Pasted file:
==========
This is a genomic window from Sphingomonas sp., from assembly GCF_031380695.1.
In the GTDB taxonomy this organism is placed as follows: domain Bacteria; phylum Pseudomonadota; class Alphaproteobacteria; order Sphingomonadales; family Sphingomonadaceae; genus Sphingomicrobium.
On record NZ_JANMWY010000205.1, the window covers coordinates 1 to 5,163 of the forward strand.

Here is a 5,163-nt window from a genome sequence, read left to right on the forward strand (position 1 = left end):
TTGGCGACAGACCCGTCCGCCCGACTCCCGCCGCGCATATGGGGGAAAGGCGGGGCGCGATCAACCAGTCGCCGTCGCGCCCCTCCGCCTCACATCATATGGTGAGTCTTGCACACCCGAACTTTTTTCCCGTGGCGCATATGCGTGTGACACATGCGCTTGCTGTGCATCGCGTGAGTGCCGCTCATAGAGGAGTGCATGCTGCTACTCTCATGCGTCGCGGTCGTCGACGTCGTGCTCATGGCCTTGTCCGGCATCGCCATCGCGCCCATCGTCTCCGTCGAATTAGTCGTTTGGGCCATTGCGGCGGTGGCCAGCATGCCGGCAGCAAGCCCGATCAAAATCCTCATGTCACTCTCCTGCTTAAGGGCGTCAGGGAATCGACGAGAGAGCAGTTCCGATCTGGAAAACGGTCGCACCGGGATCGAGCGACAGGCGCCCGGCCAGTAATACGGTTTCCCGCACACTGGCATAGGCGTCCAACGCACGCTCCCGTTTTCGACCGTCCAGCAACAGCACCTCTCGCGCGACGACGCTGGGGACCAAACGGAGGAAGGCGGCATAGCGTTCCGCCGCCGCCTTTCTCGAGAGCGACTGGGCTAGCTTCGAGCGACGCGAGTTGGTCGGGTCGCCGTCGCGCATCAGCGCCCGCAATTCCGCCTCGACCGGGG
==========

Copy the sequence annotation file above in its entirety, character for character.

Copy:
This is a genomic window from Sphingomonas sp., from assembly GCF_031380695.1.
In the GTDB taxonomy this organism is placed as follows: domain Bacteria; phylum Pseudomonadota; class Alphaproteobacteria; order Sphingomonadales; family Sphingomonadaceae; genus Sphingomicrobium.
On record NZ_JANMWY010000205.1, the window covers coordinates 1 to 5,163 of the forward strand.

Here is a 5,163-nt window from a genome sequence, read left to right on the forward strand (position 1 = left end):
TTGGCGACAGACCCGTCCGCCCGACTCCCGCCGCGCATATGGGGGAAAGGCGGGGCGCGATCAACCAGTCGCCGTCGCGCCCCTCCGCCTCACATCATATGGTGAGTCTTGCACACCCGAACTTTTTTCCCGTGGCGCATATGCGTGTGACACATGCGCTTGCTGTGCATCGCGTGAGTGCCGCTCATAGAGGAGTGCATGCTGCTACTCTCATGCGTCGCGGTCGTCGACGTCGTGCTCATGGCCTTGTCCGGCATCGCCATCGCGCCCATCGTCTCCGTCGAATTAGTCGTTTGGGCCATTGCGGCGGTGGCCAGCATGCCGGCAGCAAGCCCGATCAAAATCCTCATGTCACTCTCCTGCTTAAGGGCGTCAGGGAATCGACGAGAGAGCAGTTCCGATCTGGAAAACGGTCGCACCGGGATCGAGCGACAGGCGCCCGGCCAGTAATACGGTTTCCCGCACACTGGCATAGGCGTCCAACGCACGCTCCCGTTTTCGACCGTCCAGCAACAGCACCTCTCGCGCGACGACGCTGGGGACCAAACGGAGGAAGGCGGCATAGCGTTCCGCCGCCGCCTTTCTCGAGAGCGACTGGGCTAGCTTCGAGCGACGCGAGTTGGTCGGGTCGCCGTCGCGCATCAGCGCCCGCAATTCCGCCTCGACCGGGG